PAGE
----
Wednesday, June 9, 2010

Tough on crime? Try tough on provinces.

From CBC:
The federal government's rules regarding mandatory minimum sentences will cut into the bottom line of the provinces, some critics warn.....

Mandatory minimums will lead to longer sentences behind bars and require additional prison space. But NDP justice critic Joe Comartin says there are also additional prosecution costs to mandatory minimum sentences.

"People are not going to plead guilty," he said. "We're not going to have plea bargaining arrangements because the prosecutor basically has nothing to offer the accused person in terms of a reduced sentence. So we end up with many more trials."

Provinces pick up most of the tab for trials, including the bills for security, stenographers, court time, some judges and provincial prosecutors.

Federal authorities prosecute most drug crimes in Canada. And with the drug bill before the Senate, the Conservative government has already set aside $33.5 million over five years to support the prosecutors who work for the Public Prosecution Service of Canada.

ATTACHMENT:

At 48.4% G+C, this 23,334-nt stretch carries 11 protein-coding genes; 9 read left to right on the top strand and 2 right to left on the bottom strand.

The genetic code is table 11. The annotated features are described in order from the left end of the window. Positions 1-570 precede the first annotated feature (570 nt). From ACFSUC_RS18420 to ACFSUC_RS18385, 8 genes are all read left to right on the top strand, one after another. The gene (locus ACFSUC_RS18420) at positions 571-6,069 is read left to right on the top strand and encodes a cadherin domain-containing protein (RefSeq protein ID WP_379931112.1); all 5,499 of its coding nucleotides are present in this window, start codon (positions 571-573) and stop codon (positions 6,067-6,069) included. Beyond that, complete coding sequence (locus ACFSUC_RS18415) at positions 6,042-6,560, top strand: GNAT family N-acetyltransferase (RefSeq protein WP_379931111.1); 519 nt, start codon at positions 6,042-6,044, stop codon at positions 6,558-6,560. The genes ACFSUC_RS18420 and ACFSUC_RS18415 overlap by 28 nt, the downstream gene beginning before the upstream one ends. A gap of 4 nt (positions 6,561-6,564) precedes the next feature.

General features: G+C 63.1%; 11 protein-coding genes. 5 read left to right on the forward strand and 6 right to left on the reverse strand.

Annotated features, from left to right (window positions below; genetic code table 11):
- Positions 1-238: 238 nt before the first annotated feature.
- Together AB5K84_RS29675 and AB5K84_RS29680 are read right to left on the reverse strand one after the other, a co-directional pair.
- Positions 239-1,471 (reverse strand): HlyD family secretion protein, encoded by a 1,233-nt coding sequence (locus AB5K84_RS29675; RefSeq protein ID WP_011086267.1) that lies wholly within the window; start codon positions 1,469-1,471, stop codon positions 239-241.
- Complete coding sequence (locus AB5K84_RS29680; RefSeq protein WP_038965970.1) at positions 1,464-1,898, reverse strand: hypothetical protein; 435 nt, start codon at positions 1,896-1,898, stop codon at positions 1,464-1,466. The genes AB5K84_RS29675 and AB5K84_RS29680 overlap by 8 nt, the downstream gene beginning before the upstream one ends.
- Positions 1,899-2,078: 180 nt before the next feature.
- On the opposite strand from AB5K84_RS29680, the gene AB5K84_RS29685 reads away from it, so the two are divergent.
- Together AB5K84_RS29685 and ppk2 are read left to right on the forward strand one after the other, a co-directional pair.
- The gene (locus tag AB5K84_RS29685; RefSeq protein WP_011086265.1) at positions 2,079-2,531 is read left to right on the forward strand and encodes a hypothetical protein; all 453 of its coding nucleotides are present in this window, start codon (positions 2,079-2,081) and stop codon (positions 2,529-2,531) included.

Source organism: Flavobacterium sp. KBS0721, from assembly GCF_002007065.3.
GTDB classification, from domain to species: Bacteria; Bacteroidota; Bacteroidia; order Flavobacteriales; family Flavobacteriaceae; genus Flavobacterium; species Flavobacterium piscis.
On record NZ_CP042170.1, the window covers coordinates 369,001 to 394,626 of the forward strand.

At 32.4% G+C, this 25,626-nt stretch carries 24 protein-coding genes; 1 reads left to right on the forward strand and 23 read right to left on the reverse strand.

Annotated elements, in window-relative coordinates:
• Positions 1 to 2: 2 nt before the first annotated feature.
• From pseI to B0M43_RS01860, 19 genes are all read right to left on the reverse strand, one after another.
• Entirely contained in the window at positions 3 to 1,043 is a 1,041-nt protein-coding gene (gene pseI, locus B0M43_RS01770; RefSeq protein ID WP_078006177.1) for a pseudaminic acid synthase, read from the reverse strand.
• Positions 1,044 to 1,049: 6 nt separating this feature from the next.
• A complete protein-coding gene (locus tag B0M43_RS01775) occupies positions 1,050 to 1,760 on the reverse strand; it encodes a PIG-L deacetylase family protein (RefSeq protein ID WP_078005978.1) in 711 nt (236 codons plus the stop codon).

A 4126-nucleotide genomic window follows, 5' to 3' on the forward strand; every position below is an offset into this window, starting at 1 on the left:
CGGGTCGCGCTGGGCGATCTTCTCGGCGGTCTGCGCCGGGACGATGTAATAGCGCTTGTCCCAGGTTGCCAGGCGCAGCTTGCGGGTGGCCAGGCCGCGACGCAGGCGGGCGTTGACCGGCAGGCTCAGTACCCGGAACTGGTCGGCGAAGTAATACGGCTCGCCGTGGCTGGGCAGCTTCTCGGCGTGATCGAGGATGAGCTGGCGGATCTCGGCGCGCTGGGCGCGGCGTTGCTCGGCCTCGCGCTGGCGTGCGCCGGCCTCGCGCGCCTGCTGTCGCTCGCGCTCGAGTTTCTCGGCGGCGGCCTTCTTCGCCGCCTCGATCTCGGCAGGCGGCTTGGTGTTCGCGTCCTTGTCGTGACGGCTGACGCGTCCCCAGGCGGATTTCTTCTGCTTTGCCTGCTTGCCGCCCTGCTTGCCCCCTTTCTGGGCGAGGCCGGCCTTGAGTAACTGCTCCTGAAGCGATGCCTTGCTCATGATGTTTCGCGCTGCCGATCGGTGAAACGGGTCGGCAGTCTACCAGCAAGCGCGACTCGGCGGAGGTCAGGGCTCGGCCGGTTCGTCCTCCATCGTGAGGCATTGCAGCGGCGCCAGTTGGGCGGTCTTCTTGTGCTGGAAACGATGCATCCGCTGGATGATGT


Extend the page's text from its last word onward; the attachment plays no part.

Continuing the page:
But provincial attorneys general say that, so far, they're not getting any additional funds from the federal government to cover the costs of additional trials.

I personally think the Conservative heart is in the right place on this (even though their head isn't), but even when they do things people like, they somehow screw it up for others. This is the federal government's initiative and responsibility, yet they're making the provinces pay more for it? Doesn't make any sense. At least do the right thing and offset the costs, especially if you're doing so for your own federal prosecutors.

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